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Old 07-29-2018, 11:12 AM   #1
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Propane to refrigerator on while on road dangerous?

I have a 2008 diesel Winnebago Journey 39Z and have always left propane on to fridge while in transit. I'm seeing articles stating it is a dangerous practice due to possible explosion from spark or vehicle accident. I'd like to read your opinions and/or experience.
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Old 07-29-2018, 11:39 AM   #2
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That’s how we keep the food and drinks cold.

Do you have links to any of these articles?
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Old 07-29-2018, 12:45 PM   #3
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We also run our fridge on gas while on the road. Our fridge has an automatic 15 minute propane shutoff for when we stop to buy gasoline. The only time we'd turn propane off would be where it's required... on a ferry, in some tunnels, etc.
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Old 07-29-2018, 12:58 PM   #4
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Our dealer also told us about turning the refrigerator off when traveling and making sure gas is always off. Our refrigerator stays cold enough for a couple hours travel time
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Old 07-29-2018, 02:28 PM   #5
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We always left the gas fridge on when on the road along with the gas furnace if needed. We would shut them off when fueling. They are made to be used on the road. That is how the food is kept cold. If you shut the ref. off, the food doesn't stay cold very long and it takes a long time to get cold again.
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Old 07-29-2018, 02:45 PM   #6
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I only did it for the first 15 years when I had a RV fridge. I've stopped now... but only because I have a residential fridge now. I've also stopped believing in anything a dealer tells me.
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Old 07-29-2018, 09:55 PM   #7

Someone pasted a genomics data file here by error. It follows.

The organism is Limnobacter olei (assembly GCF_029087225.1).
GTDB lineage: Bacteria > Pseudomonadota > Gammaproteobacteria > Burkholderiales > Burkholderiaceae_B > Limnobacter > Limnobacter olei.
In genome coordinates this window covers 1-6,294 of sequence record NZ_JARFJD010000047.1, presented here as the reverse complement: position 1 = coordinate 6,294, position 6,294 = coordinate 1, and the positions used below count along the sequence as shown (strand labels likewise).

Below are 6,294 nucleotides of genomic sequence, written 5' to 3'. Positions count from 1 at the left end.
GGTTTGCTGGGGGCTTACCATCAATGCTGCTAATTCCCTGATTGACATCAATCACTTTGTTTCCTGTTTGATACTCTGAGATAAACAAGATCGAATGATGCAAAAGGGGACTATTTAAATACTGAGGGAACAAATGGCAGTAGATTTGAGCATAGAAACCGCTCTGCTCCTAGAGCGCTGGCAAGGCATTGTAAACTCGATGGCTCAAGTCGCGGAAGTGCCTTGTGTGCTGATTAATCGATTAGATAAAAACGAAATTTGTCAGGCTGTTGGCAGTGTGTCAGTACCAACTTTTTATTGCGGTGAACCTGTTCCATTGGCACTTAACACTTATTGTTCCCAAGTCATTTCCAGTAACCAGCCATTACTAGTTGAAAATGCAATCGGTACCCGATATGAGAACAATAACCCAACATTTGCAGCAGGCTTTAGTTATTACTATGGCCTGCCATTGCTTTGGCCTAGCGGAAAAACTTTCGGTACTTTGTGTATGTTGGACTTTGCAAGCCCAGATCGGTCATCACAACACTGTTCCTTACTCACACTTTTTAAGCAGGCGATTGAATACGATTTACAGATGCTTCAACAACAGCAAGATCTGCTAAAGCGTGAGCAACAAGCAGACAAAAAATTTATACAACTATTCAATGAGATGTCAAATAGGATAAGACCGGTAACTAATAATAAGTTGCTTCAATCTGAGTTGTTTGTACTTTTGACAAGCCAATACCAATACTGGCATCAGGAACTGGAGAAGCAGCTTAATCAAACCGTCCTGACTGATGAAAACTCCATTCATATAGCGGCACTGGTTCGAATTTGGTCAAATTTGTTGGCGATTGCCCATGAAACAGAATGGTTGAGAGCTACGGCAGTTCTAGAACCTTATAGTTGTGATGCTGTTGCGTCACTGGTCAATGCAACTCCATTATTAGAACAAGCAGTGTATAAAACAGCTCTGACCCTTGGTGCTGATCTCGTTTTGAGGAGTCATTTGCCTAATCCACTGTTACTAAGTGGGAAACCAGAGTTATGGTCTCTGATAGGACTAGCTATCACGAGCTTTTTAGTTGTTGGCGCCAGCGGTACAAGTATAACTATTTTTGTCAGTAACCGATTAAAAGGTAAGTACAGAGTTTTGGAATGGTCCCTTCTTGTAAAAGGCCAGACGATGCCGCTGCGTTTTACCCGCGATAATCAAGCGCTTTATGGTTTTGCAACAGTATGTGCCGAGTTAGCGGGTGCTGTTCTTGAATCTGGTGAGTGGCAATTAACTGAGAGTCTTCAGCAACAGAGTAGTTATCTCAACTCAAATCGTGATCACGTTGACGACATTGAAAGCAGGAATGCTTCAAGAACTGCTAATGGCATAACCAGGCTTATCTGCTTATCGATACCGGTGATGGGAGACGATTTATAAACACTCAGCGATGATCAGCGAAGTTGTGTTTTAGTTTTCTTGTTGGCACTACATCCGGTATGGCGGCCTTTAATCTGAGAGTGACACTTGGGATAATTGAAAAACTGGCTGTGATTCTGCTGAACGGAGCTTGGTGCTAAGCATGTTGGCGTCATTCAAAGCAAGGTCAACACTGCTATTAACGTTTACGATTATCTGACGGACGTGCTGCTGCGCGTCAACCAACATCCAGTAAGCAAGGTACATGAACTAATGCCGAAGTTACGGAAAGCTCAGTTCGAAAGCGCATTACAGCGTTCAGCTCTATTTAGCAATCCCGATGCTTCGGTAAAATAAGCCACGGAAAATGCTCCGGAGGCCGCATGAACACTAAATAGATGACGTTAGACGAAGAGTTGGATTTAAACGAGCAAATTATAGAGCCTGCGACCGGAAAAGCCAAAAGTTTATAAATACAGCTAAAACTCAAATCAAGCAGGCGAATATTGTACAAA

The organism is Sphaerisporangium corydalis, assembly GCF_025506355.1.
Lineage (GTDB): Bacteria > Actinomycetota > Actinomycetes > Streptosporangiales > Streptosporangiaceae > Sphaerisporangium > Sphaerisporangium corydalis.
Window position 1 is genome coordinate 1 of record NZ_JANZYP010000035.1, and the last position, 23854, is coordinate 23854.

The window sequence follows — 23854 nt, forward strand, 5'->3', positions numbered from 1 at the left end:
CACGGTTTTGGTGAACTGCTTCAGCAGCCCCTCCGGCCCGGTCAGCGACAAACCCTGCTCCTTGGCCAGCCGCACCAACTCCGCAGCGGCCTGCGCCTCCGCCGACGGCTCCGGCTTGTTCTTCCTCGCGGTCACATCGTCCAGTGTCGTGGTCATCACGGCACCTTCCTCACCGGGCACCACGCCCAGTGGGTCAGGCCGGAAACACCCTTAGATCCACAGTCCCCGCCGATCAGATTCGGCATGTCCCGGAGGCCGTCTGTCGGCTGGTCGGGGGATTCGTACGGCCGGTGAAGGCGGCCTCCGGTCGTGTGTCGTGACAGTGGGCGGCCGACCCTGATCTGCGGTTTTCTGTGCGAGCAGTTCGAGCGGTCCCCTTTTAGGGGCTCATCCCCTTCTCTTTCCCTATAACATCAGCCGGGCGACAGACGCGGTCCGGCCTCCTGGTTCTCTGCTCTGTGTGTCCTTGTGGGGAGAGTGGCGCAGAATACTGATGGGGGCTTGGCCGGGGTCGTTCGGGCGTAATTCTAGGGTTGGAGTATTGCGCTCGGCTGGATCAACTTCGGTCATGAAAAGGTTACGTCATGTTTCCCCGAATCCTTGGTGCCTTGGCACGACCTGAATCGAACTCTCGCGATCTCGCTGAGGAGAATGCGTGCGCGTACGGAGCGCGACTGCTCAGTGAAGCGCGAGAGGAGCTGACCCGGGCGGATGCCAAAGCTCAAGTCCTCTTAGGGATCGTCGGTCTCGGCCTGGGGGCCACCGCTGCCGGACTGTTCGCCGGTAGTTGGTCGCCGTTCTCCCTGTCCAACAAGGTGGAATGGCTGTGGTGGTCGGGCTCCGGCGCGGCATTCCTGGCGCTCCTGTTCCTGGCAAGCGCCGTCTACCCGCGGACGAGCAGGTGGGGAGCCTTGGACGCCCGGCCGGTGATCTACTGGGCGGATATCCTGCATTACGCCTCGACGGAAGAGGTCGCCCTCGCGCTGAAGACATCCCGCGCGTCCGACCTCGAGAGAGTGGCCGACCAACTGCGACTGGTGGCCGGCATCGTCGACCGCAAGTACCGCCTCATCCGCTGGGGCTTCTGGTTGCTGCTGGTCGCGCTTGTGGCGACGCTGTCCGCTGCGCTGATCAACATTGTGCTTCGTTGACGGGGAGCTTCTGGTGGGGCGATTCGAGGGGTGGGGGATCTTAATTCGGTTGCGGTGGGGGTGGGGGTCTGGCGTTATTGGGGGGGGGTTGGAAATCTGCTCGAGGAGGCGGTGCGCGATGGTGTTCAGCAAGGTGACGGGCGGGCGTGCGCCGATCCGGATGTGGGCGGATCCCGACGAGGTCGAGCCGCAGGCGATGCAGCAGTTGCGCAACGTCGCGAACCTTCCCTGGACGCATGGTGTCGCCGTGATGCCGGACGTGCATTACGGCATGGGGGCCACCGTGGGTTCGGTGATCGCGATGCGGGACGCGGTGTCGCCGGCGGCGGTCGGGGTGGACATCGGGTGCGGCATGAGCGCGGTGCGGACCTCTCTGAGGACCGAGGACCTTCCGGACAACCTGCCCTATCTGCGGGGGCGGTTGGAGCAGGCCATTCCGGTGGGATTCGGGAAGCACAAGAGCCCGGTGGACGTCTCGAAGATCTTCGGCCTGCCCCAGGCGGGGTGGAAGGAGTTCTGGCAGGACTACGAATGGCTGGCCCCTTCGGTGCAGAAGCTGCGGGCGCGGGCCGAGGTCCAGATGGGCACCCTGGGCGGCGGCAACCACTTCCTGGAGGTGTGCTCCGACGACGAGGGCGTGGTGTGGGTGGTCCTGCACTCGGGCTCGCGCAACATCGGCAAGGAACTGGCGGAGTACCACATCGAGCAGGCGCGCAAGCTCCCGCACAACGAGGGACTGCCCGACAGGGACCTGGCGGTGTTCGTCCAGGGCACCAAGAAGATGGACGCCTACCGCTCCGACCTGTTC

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We run our fridge on propane while in transit. We turn it off if we fuel up at combination gas/diesel pumps, leave it on if we fuel up at the diesel only island. (Because the flash point of gasoline is about minus 50F, the flash point of diesel is about 140F)

You can internet search yourself silly on this subject, and choose whichever opinion makes you sleep better. But consider this: buy a cup of coffee and it has warnings on all surfaces. Buy a folding camp chair, more warnings. And so on, ad infinitum. Conversely, there is a telling lack of warnings on our fridges.

Having said that, SarahW, I am very interested in this automatic shut off feature you have. Tell us more about it.

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Old 07-29-2018, 11:10 PM   #8
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Having said that, SarahW, I am very interested in this automatic shut off feature you have. Tell us more about it.

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It is actually a feature of our Dometic RM1350 refrigerator. When "auto" operation is selected, there is a temporary gas lockout (15 minutes) when the RV ignition switch is turned off.
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Old 07-30-2018, 07:54 PM   #9
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(It is actually a feature of our Dometic RM1350 refrigerator. When "auto" operation is selected, there is a temporary gas lockout (15 minutes) when the RV ignition switch is turned off.)

We like that! Good to know if our Norcold gives up the ghost. In the meantime, I guess we will just continue trotting back to push the off button.

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Old 08-04-2018, 04:15 PM   #10
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Agree with above comments. We tried leaving the refer off, but food would get warm, ice would start to melt on longer trips. last 7 years of travelling, we leave the refer in auto mode, and shut off when circumstances call for it, i.e. gas stations, and tunnels that warn about it. (and sometimes, in cross winds, it blows itself out, and we have to shut off, and restart later, to avoid soot build up with futile restart attempts while driving.)
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Old 08-04-2018, 04:16 PM   #11
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Refer

We never shut the power off. Run the Inverter going down the road and put the Refer on Auto. If it needs propane, then it switches, never had a problem. Also, I never shut down at the truck stops when refueling.
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Old 08-04-2018, 04:39 PM   #12
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We used to disable the coach batteries at fuel stops with a gasoline powered motorhome. So that none of the DSI igniters would wake up and try to start their respective devices at an inopportune time. We also ran our 3-way Dometic fridge on DC while driving. No flame, just electric heat for the absorption process. Propane turned off.